5. Program rules state: “In their complete program . . .students must complete a minimum of 9 credits each from two disciplines.” What does this mean? Does this include Required and Introductory Complimentary courses?

Yes, this rule includes Required and Introductory complimentary courses in addition to Complimentary Stream courses. Everyone will automatically have fulfilled their first discipline of 9 credits in Economics, as there are 9 credits (3 courses) of Required ECON courses [ECON 208, 313, 314]. It is the students’ responsibility to make sure to complete 9 credits (3 courses) in a discipline other than Economics, from their Introductory Complimentary and Complimentary Stream options.

6. Program rules state: “In their complete program, students can take a maximum of 12 credits from any discipline ...” What does this mean? Does this include Required and Introductory Complimentary courses?

Yes, this rule includes Required and Introductory Complimentary courses, in addition to Complimentary Stream courses. Students cannot exceed 12 credits (4 courses) in any one discipline from within their complete 36 credit program. Students in Stream I: Economic Development & Living Standards and Stream II: States & Governance, have to be particularly careful in choosing their Complimentary Stream courses as these two Streams have many ECON and POLI SCI courses.

NOTE: IDS is an Interdisciplinary program. If a student was interested in taking more than 12 credits (4 courses) in a particular discipline, they should consider completing a program (Minor Concentration, Major Concentration) in that discipline.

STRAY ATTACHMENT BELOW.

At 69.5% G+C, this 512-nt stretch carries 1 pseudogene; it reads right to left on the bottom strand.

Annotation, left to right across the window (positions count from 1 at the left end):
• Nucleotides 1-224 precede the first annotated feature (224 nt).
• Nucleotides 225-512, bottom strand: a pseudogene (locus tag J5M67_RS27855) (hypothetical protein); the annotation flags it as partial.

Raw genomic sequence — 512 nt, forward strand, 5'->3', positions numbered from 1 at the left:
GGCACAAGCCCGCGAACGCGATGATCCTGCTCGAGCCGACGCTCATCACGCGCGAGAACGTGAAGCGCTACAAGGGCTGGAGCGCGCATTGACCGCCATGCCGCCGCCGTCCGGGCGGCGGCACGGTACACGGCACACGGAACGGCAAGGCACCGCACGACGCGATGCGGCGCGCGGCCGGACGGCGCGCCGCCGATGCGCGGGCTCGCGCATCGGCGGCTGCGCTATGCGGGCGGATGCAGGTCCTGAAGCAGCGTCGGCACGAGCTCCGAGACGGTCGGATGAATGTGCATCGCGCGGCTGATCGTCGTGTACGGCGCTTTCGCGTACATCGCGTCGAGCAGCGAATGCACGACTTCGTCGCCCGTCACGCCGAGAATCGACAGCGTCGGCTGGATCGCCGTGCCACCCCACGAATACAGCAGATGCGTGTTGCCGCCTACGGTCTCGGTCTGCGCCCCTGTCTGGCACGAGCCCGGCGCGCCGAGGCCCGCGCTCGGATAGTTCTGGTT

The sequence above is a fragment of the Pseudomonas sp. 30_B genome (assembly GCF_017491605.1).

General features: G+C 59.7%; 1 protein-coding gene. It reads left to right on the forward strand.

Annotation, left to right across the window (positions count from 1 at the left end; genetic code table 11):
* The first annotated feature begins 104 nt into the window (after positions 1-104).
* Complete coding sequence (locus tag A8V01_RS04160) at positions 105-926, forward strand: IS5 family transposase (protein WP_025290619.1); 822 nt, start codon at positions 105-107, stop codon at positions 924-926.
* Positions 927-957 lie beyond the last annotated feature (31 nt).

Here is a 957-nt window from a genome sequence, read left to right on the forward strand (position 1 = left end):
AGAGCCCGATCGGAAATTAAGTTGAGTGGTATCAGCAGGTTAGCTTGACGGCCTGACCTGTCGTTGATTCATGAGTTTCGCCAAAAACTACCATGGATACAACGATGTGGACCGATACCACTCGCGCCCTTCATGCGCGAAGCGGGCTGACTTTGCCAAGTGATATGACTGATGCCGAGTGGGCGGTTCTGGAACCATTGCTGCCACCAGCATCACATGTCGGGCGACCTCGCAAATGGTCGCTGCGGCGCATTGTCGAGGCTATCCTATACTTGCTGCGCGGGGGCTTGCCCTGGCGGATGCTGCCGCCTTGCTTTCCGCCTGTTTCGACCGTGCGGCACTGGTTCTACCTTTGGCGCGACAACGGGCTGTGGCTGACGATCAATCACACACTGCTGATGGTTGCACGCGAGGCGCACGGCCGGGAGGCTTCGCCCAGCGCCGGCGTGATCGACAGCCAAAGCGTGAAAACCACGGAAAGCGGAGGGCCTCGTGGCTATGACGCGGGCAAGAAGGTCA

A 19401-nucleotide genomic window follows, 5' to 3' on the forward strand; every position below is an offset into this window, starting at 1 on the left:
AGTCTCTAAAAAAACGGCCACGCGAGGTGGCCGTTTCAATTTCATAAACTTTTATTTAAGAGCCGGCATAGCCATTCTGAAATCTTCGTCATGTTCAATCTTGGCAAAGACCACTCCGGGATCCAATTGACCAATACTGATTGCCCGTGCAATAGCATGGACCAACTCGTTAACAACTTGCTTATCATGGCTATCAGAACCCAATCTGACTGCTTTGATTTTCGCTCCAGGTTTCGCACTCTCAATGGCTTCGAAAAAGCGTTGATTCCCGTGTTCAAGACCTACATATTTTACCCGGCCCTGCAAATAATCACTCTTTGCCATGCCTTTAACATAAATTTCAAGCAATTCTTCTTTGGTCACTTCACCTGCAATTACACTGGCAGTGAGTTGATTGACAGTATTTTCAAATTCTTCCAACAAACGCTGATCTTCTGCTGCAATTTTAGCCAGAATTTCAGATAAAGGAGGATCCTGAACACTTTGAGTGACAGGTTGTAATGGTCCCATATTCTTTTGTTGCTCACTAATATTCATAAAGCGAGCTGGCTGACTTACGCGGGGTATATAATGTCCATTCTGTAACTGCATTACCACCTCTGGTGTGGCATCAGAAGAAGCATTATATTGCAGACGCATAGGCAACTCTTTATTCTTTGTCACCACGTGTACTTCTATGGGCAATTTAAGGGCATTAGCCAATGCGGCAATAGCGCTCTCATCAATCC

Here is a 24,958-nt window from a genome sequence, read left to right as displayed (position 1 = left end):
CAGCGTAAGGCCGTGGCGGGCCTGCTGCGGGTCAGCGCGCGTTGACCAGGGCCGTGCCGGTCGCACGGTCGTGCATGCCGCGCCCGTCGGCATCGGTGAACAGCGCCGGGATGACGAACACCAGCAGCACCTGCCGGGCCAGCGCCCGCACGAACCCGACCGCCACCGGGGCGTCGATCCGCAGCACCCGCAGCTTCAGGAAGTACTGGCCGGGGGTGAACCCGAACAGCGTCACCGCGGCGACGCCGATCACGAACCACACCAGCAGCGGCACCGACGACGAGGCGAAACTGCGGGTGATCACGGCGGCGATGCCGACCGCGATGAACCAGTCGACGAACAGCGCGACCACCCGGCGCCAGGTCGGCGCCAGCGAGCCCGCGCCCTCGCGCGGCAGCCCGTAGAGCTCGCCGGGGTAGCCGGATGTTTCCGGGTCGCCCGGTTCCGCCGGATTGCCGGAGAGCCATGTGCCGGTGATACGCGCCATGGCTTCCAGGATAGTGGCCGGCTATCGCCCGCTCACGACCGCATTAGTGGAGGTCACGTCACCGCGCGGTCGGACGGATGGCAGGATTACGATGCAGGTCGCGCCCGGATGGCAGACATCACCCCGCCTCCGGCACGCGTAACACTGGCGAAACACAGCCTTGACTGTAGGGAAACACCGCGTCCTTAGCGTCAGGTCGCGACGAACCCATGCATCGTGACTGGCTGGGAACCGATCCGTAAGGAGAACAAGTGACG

7. What is the difference between the Major Concentration and the Minor Concentration?

The Major Concentration is 36 credits while the Minor Concentration is 18 credits. Students pursuing a Major Concentration MUST follow only ONE Stream. For the Minor Concentration students do not need to choose one Stream but can take courses from different Streams.

8. I am interested in the Honours program. How does that work and what are the eligibility requirements?

Students are admitted into the Honours program after completing a year in the Major Concentration. Students are eligible for the IDS Honours program if they have a program GPA of 3.30 and an overall CGPA of 3.00 and who are willing to complete 57 credits and follow the IDS Honours program rules. All students who are interested in the Honours program MUST meet with the IDS program adviser to discuss program planning. For further details on program requirements (Language and Methods requirement, and additional Complimentary Stream courses) please visit the Honours Program page.

9. I am interested in the Joint Honours program. How does that work, what are the eligibility requirements and how does it differ from the Honours program?

Students are admitted into the Joint Honours program after completing a year in the Major Concentration. Students are eligible for the IDS Joint Honours program if they have a program GPA of 3.30 and an overall CGPA of 3.00. The Joint Honours program differs from the Honours program in that it is 36 credits as opposed to 57 (for the Honours). Students must also pursue the Joint Honours component in another discipline. As well, the Joint Honours program REQUIRES students to complete the INTD 491 Honours Thesis project course. (whereas the Honours IDS program lists INTD 491 Honours Thesis as an optional course within their Complimentary Stream courses)All students who are interested in the Joint Honours program MUST meet with the IDS program adviser to discuss program planning. Students who pursue the Honours IDS program must also choose only one Stream.

10. I am interested in going on Internship. How does that work?